Australian Brumby Challenge ©
Magnus achieved a lot this week and dug deep to give both Lauren and myself some great work. A picture says a thousand words, Like and check out our Facebook page, Daniel-Tessari Horse Reflections for lots of photos of Magnus. The most rewarding part of this week was seeing Magnus make a great friend in a new little human that came into his life this weekend. A 12 year old dedicated young horse girl came and fence sat our 2 day Horsemanship clinic we hosted, she helped all weekend and doted on Magnus from when she first met him. I was instructing, but Lauren said Magnus warmed to the girl straight away and loved her back. With Magnus’s reaction to her and her care for him we offered her a ride on him with her parents’ permission. On the 2nd day of the clinic, when we started the cattle work for the weekend, I led Magnus off Ricochet for his first kids ride. He was cool about the whole experience and I felt he was completely safe for the girl, as he cared for her and worked for me at the same time. There were other horses in the clinic that were not so cool about working with/around the cattle so it was a great example of his strengths in his temperament and training. She got to spend a lot more time with him through the rest of the day, brushing and rugging him and giving him a lot of well-deserved love.
I did a range of work on Magnus this week including flat work in the arena, working cattle, flat work out in the open paddock and he was treated by our equine physio. Also Lauren spent 2 days with him during the clinic; ground working him, riding him, mustering the cattle into the arena for the cow work part of the clinic, and cutting out on him.
The challenges he presented to me this week was working on balancing and slowing his canter. He transitions into his canter easily, but is a little rushed and is inconsistent in picking up the correct lead. I don’t expect a huge change in him as I put it down to him being quiet small for my weight, and therefore the canter being t hard to slow and keep the controlled engagement. I will work on advancing this part of his training, but will not “drill” him and expect it to be perfect anytime soon. He’s young, small, still strengthening all his riding muscles and in the scheme of things, only in the very start of his training life. True collection should be training that takes years to set foundations for, to work with ease when the horse is ready.
I have been training Magnus to back circles and serpentines also. A do a lot of backing latterly in the early stages of a horses life as it’s a very disciplined movement for a young horse to do and sets some great foundations to keeping the horse between yours hands and feet at all times. A good back is also great foundation for a good stop.
It was great to get Laurens feedback on Magnus’s strengths and challenges too. She said his ground work is cool and precise and he’s always “with” her in the mind, no matter what is going on around him. Under saddle she said he is pretty good, but still definitely in training. She said there are moments of softness and try, but there are sometimes that he gets stuck in movements, or is more forward than slow. Forward to me is everything in a horse, and when they are alone in an arena this is positive thing. When you are in a clinic environment for example a horse may have to learn how to be slower to work in group and it’s a great time to find what and why different things need training.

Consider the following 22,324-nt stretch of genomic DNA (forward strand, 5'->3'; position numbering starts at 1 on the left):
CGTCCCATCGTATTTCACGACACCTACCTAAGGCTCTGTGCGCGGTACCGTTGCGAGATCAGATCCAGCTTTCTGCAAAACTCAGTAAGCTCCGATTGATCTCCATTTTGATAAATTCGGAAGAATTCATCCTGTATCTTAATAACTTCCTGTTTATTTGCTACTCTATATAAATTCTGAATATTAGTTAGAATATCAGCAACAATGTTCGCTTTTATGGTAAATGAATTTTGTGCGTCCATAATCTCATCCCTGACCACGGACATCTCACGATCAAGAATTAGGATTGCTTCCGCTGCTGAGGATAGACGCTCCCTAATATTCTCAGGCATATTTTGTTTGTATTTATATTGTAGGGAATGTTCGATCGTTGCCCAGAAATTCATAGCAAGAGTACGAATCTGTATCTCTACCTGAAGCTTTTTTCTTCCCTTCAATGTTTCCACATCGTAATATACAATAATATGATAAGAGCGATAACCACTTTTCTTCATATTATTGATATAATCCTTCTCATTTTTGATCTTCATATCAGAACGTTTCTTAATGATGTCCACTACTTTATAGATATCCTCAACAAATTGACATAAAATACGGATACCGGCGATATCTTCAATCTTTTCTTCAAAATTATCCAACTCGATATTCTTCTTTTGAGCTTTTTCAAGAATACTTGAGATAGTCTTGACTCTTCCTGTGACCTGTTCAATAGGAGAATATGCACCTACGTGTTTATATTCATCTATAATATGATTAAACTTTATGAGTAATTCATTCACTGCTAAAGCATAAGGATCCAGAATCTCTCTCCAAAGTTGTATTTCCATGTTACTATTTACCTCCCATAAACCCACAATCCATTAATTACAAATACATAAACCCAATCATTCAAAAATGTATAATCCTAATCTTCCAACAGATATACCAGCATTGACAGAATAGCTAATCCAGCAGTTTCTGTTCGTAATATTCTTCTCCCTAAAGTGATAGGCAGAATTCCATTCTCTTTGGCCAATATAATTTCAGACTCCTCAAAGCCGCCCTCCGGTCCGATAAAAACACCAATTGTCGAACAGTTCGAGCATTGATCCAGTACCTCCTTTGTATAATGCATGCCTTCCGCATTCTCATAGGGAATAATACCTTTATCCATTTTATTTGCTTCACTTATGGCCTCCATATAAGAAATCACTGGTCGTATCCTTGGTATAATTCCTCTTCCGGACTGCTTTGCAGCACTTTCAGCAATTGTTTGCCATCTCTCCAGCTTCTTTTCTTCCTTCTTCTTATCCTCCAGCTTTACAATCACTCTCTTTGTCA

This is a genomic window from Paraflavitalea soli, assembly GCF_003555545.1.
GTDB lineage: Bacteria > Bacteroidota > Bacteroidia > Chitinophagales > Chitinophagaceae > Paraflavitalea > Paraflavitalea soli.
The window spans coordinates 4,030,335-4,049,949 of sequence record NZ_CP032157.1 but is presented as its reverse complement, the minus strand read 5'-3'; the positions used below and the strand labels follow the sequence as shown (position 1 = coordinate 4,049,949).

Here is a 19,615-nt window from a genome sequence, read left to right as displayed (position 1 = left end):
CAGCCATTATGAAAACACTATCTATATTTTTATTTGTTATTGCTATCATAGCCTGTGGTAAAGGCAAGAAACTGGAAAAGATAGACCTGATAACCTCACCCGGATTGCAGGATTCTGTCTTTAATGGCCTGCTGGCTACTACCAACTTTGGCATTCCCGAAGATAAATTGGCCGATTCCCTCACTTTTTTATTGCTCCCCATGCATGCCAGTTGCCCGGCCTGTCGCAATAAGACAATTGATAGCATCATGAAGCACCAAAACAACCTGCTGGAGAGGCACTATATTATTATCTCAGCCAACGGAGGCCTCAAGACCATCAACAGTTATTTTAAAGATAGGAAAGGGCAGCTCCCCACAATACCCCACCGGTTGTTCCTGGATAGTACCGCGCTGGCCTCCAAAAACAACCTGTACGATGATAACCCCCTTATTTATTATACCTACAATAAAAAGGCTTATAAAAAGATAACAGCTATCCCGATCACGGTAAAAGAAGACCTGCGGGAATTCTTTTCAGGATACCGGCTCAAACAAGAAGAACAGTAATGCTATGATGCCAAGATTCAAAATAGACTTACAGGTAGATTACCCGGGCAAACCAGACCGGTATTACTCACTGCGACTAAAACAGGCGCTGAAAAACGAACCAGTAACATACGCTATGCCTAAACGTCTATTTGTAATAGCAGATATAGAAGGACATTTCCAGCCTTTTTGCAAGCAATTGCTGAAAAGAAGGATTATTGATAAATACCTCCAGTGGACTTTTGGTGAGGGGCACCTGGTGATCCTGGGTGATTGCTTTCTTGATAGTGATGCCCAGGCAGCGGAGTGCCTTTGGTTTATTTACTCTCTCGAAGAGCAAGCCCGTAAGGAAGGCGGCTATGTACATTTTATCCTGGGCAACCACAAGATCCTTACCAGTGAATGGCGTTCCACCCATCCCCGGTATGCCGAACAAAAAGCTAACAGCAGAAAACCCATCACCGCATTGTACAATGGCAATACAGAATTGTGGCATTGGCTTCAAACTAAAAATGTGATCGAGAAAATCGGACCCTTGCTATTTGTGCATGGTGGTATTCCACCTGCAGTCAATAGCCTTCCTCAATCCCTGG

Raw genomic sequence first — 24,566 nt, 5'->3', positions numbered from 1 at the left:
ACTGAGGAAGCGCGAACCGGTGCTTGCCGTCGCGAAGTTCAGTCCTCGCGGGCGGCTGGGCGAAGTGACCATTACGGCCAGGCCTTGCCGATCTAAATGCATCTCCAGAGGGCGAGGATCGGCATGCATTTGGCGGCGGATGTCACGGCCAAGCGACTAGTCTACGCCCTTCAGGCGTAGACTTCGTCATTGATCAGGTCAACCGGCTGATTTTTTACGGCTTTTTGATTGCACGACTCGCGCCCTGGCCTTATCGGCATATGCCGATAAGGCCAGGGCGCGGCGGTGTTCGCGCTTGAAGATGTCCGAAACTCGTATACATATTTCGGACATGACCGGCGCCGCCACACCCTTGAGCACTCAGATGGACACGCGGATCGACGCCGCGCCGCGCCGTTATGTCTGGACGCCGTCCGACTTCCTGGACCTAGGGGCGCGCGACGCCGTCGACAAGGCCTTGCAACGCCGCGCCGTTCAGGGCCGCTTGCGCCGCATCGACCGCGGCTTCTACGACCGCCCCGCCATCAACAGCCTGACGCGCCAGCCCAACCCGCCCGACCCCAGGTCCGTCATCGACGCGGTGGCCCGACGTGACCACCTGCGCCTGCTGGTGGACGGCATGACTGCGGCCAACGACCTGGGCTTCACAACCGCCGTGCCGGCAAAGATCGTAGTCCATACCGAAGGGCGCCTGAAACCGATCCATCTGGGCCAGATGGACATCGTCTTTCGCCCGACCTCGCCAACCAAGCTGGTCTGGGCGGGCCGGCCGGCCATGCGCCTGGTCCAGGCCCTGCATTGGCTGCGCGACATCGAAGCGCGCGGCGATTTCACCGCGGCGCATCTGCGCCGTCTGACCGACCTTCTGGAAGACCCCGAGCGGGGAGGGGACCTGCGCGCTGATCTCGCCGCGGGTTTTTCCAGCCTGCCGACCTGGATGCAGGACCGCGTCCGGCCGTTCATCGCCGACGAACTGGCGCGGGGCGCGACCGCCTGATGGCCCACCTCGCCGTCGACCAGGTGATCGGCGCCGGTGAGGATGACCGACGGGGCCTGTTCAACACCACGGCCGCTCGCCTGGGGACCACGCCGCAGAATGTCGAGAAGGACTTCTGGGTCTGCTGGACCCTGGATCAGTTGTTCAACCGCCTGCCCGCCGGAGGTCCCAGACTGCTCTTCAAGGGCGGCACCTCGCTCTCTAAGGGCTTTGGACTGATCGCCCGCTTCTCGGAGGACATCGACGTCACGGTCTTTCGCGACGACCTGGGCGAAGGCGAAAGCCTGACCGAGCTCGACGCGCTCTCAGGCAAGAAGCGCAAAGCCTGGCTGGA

I ride young horses nearly every day, so training all these things that take time are second nature to me. It is great then to get feedback from a competent rider who mostly rides broke horses, with some tips on what I would have to work on to help Magnus more.
Magnus was happy tired by the end of the clinic and it was great to see him enjoying all the love and more “cute” name calling. Summing up Magnus’s training is easy, to put his personality, which is his most likable nature into words is hard. As Magnus grows in confidence a little bit of cheekiness comes out every now and then. Not any spoilt or undisciplined rudeness, but just sometimes in some ways he expresses something he either likes or dislikes. Like the funny look he gives you after you scratch his chest and neck (his favourite spot) or when he’d like me to take his bridle off quicker so tries a little head shake, although he knows he’ll have to soften and give before I let the bit lower out of his mouth. These are traits some pictures capture, but meeting him is the best way to see him for who he is. He is going to have a week’s spell this coming week. It will probably be his last spell before Equitana I’m thinking at this stage. Some green spring grass will be just what his growing and strengthening body needs and his mind has earnt a rest.